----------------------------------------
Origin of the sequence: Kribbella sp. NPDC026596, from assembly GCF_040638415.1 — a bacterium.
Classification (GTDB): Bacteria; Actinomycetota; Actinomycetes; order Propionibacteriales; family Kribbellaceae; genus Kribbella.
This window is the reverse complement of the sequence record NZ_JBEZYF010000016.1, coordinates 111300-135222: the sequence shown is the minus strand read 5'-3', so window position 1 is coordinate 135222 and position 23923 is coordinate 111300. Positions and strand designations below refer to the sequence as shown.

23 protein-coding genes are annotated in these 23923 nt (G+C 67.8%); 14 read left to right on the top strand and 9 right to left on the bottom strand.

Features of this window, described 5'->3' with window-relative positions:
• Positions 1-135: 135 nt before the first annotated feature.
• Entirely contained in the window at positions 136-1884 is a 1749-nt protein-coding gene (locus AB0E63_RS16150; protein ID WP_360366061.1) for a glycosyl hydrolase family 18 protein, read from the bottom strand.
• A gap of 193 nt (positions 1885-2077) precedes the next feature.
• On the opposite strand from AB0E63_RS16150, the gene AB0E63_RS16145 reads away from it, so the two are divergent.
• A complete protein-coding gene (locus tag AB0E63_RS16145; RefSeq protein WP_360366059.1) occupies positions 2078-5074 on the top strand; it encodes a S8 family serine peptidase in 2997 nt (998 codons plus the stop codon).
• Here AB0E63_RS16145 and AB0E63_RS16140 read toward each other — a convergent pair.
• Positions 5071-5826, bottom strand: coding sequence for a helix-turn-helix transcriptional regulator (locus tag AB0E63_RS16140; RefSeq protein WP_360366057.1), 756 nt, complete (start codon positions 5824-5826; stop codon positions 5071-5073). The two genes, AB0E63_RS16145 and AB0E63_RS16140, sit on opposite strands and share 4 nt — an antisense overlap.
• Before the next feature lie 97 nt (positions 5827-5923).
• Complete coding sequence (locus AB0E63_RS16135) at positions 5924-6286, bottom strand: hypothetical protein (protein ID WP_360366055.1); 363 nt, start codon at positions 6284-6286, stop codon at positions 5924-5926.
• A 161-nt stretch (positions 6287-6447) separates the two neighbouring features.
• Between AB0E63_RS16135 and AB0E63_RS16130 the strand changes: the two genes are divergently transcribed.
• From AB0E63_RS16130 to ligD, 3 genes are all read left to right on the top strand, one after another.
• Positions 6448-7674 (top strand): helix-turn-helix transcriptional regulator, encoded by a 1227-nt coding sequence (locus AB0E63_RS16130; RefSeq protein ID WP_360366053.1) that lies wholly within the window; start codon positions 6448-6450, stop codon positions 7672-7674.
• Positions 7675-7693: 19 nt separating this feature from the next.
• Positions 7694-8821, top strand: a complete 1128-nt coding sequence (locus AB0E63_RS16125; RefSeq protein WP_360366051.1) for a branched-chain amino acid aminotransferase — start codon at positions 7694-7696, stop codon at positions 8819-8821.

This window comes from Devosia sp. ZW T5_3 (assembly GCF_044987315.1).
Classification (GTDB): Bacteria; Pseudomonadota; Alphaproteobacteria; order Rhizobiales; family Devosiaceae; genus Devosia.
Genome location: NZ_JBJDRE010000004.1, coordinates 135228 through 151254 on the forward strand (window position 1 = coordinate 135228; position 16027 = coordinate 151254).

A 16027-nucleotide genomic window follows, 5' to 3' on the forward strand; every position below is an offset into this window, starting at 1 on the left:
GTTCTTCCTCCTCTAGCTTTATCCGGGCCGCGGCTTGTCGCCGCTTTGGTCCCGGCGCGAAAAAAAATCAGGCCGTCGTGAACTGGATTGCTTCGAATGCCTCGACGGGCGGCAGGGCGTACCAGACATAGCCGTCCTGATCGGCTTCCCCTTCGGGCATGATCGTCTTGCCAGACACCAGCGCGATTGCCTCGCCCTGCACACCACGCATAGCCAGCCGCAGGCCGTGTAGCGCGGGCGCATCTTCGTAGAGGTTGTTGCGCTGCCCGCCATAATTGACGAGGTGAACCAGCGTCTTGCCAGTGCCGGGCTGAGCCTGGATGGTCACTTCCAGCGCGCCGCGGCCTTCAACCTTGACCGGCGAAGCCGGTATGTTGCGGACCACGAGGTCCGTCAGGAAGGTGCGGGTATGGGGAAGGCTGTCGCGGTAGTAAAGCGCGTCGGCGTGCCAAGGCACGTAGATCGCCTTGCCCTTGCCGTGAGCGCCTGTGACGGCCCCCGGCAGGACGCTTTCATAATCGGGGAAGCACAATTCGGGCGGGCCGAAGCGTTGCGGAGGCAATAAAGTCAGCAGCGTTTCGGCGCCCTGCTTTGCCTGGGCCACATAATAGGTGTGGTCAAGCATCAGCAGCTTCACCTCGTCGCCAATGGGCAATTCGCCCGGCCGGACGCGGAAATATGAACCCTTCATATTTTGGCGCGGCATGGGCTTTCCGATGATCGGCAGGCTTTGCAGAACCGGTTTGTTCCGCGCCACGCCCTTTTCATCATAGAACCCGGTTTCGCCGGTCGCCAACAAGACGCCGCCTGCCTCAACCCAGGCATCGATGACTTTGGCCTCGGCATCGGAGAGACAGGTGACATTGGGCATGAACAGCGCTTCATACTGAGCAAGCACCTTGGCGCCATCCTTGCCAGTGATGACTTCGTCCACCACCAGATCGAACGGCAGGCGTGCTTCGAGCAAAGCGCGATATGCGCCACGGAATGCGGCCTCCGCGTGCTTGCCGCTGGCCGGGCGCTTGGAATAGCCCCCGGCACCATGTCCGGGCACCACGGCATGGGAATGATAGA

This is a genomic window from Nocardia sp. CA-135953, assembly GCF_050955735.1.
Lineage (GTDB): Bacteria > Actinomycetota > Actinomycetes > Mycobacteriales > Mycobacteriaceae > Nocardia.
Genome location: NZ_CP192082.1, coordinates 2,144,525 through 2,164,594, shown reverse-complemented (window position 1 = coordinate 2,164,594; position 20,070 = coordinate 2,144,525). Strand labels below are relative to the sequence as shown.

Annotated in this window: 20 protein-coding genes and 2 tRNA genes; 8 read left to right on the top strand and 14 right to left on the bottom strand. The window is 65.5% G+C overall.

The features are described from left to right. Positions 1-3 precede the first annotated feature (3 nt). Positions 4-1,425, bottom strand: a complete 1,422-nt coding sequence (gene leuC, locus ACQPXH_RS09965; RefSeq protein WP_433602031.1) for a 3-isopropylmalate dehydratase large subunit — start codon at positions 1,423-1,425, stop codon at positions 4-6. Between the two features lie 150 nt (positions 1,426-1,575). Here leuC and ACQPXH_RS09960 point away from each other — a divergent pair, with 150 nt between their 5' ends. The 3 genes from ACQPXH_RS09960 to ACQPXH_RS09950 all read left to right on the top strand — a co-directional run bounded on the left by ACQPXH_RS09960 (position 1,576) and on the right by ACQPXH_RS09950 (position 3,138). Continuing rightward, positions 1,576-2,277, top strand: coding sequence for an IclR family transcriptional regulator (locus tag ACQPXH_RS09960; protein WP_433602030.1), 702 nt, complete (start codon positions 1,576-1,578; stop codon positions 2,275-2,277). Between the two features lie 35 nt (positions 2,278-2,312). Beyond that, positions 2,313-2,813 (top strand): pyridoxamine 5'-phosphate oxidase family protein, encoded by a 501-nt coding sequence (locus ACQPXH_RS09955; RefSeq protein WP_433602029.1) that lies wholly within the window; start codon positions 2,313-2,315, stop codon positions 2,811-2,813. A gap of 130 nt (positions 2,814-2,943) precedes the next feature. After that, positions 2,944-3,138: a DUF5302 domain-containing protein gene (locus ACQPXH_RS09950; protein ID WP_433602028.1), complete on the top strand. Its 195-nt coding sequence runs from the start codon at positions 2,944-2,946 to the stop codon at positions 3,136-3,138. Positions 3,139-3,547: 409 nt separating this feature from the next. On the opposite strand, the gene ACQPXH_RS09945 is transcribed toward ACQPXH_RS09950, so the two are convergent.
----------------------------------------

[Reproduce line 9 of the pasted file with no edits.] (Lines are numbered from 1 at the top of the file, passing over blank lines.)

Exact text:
• On the opposite strand from AB0E63_RS16150, the gene AB0E63_RS16145 reads away from it, so the two are divergent.